There is a great story from the end of 1986, where Whatley travelled to Luxembourg to cheer on DT in the final-round showdown to retain his 500cc world crown. Thorpe was struggling in practise and Whatley could see it, so he leapt over the fence to give some vital instruction to his World Champion buddy! On Sunday, Jem’s advice was heeded and in using one of his lines, Thorpey passed a floundering Andre Malherbe to take the vital first race win that helped clinch title number 2!
After missing out on a Nations selection for the first time in 1985, Jem had earned his place on the team alongside Thorpe for the glorious 1986 event at Maggiora. By the way, how many times does this event get mentioned in this series?! It’s like EVERYONE was there! And Whatley more than held his own with solid 4-3 motos to back up team leader Thorpey as the 3rd 250cc rider overall. Only Ricky Johnson and home hero Michele Rinaldi were in front of him on 250s, and the Brits were 2nd on the day to the God-like performance from Team USA.
Unable to agree terms for a second season on the Cagiva, Jem returned to the familiar yellow of Suzuki for 1987, but it was to be a very disappointing season. The bike was bog standard, nowhere near as competitive as before, and only guest-riding Bob Hannah won a moto on one all year! Injury deterred Jem from travelling to the USA for round 9 and his season was done from there, although he did win his 4th 250cc British title and the Weston Beach Race!
The 1988 Suzuki, with help from their US star Johnny O’Mara, was much improved and immediately the Brit was back on the pace, winning the first GP from new 125cc Champ John Van Den Berk, and recording a top three moto finish in each of the first five rounds! 3rd overall at Czecho and another popular moto win on home soil, this time at a very soggy Frome in Somerset, saw Jem 2nd in the series, within 20 points of Van Den Berk with some strong circuits coming up for him!
Unbelievably for a title contender, Whatley failed to qualify at the Belgian GP after a sudden downpour hit the grassy circuit before he could set a good time! Fellow Brit Rob Herring took that GP overall which limited the damage, but Whatley’s title challenge looked over. He clawed his way back to 2nd in points again by the end of round 9 at Unadilla, but then a slow-motion fall whilst practising at his local Matchams Park circuit broke his leg, and ruled him out of the last three rounds in South America and Sweden. 5th in the championship was scant reward for his speed and the consistency which he had started to find, and Jem was never quite a contender again for a world title.
It looked like he might be the following year, however, as he opened the 1989 campaign with a stunning GP win at the classic Swiss circuit of Payerne, topping an all-Suzuki overall podium alongside new teammate Herring and Italian Michele Fanton. It turned out to be his last ever GP win, and 250 GP podium as well, as he slipped to 11th in the series that was dominated by Jean-Michel Bayle. If you search for Jeremy Whatley online, you may come across a horrendous video from the 1989 Czecho GP, that I seriously wouldn’t advise watching. Jem himself can’t watch it, and there’s no wonder why as it shows him on the floor, seemingly lifeless after a crash down a massively steep downhill, with bikes racing just inches past either side of him, and worse still a bunch of spectators trying to drag him off the track while he is still unconscious. His shoulder was dislocated in their efforts to move him, and it is shocking that this lack of professional medical help was still prevalent at GP level in 1989.
He endured an awful 1990, with his Mitsui Yamaha maintained by rookie mechanic Steve Dixon, but he rarely cracked the top ten at world level. So Jeremy opted for a change of scene and moved to a big 500 full-time at the age of 28 for 1991.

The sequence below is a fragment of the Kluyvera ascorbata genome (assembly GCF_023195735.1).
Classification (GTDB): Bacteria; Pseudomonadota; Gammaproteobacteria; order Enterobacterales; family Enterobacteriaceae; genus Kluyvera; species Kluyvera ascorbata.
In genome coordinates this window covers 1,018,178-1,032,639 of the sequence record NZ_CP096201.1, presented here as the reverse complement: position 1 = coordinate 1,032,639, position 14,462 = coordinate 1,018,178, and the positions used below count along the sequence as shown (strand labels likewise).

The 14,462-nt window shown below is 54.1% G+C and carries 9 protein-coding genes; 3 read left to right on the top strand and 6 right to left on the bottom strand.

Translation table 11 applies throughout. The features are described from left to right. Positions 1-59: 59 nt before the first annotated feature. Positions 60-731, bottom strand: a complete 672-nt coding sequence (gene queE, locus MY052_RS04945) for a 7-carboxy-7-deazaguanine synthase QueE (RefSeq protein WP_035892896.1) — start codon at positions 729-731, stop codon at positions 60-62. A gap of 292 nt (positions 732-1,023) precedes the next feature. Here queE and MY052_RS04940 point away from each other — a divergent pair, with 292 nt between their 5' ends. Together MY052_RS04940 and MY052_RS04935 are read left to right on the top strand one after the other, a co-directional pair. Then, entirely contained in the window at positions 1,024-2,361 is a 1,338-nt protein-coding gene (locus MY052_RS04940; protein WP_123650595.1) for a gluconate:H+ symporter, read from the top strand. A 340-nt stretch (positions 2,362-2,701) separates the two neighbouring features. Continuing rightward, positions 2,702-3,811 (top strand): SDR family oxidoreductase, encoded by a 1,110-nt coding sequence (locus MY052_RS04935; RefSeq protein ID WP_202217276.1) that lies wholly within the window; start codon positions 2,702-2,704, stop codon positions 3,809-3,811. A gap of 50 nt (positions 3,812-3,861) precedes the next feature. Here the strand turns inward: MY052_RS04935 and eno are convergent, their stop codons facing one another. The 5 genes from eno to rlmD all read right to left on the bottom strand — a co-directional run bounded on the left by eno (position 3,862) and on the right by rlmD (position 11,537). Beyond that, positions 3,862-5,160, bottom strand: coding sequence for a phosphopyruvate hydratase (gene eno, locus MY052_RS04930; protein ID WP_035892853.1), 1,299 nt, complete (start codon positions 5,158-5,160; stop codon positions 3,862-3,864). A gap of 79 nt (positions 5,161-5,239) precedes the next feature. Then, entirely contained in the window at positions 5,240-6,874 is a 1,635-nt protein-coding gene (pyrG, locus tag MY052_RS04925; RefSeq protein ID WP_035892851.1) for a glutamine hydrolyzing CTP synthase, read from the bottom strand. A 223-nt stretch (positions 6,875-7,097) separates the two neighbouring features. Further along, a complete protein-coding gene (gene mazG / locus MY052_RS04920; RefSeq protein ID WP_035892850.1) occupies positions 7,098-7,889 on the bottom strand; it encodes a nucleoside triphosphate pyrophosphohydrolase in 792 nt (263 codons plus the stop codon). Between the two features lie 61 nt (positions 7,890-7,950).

He had something of a career renaissance on the Action Workshop Kawasaki, finally clinching the Open Class British crown despite another wrist injury, and even finishing 2nd overall to ol’ mate Thorpey at the German GP on the bone-hard blue-groove of Reutlingen.
The Action Workshop team picked up ex-HRC Honda machines from Eric Geboers, and Johnson sponsorship from new signing Billy Liles, for 1992. In the words of team manager Julian Clarke, “he was brilliant on the stock Kawasaki, but with the new bikes he felt the pressure and his head went.” Three GP podiums, including a solid day at Hawkstone Park behind Liles and Jobe, were the last of his career, and he finished the year 9th in the standings.
On a private KTM in 1993, he again got 9th for the year through sheer consistency rather than speed, and finally called it time in 1995. A brilliant mechanic and engineer in his own right, he actually worked with the Crescent Suzuki BSB squad after his racing retirement, and also their World Endurance team as crew chief.
Of course, it wouldn’t be a Whatley feature without mentioning the chip off the old block. Jeremy’s son Kristian took the MX1 British title in 2013, making the family only the second one ever to feature father-and-son British Champions, after John and Mark Banks. Kristian never went to GP level, mainly due to the lack of financial incentive in 21st Century MXGP. But his father was one of our very best in the 1980s and slots in nicely at number 45 in our list of the 50 Best… By The Numbers!
Like Rob Herring, Jem’s numbers are seriously harmed by injuries that led to him missing many chunks of several GP seasons. From the 7 full years he competed in, plus his wild card debut at Hawkstone in 1982, there were 83 GPs in total. His 5 wins over 6 of those years could easily have been added to without the injuries that ruled him out of at least ten of them. As with many European riders, the 8 Nations selections, whilst including some great results, brought no wins to help his percentage that counts to make this list. Whatley won 6% of the 250cc GPs held during his career, and more actual top-level races than any Brit apart from Dave Thorpe. He was a real talent.
Next week we feature our first rider from that mighty Motocross nation of Belgium, who flew under the radar of his many illustrious countrymen but still made his mark on the decade!
GPs counted: 83 – 5 Wins
Nations Events: 8 – 0 Individual Wins
Total: 91 Events, 5 Wins, Winning Percentage 5.5
Season By Season:
Year Class Record Champ Position Nations Individual Finish
1982: 250cc GPs 1 round, 0 wins 46th 7th MXdN & 7th Trophee dN
1983: 250cc GPs 11 rounds, 0 wins 9th 7th MXdN & 9th Trophee dN
1984: 250cc GPs 12 rounds, 2 wins 3rd 9th MXdN & 18th Trophee dN
1985: 500cc GPs 12 rounds, 0 wins 13th —
1986: 250cc GPs 12 rounds, 1 win 4th MXdN, 3rd 250cc Class
1987: 250cc GPs 12 rounds, 0 wins 16th —
1988: 250cc GPs 12 rounds, 1 win 5th —
1989: 250cc GPs 11 rounds, 1 win 11th MXdN, 10th 250cc Class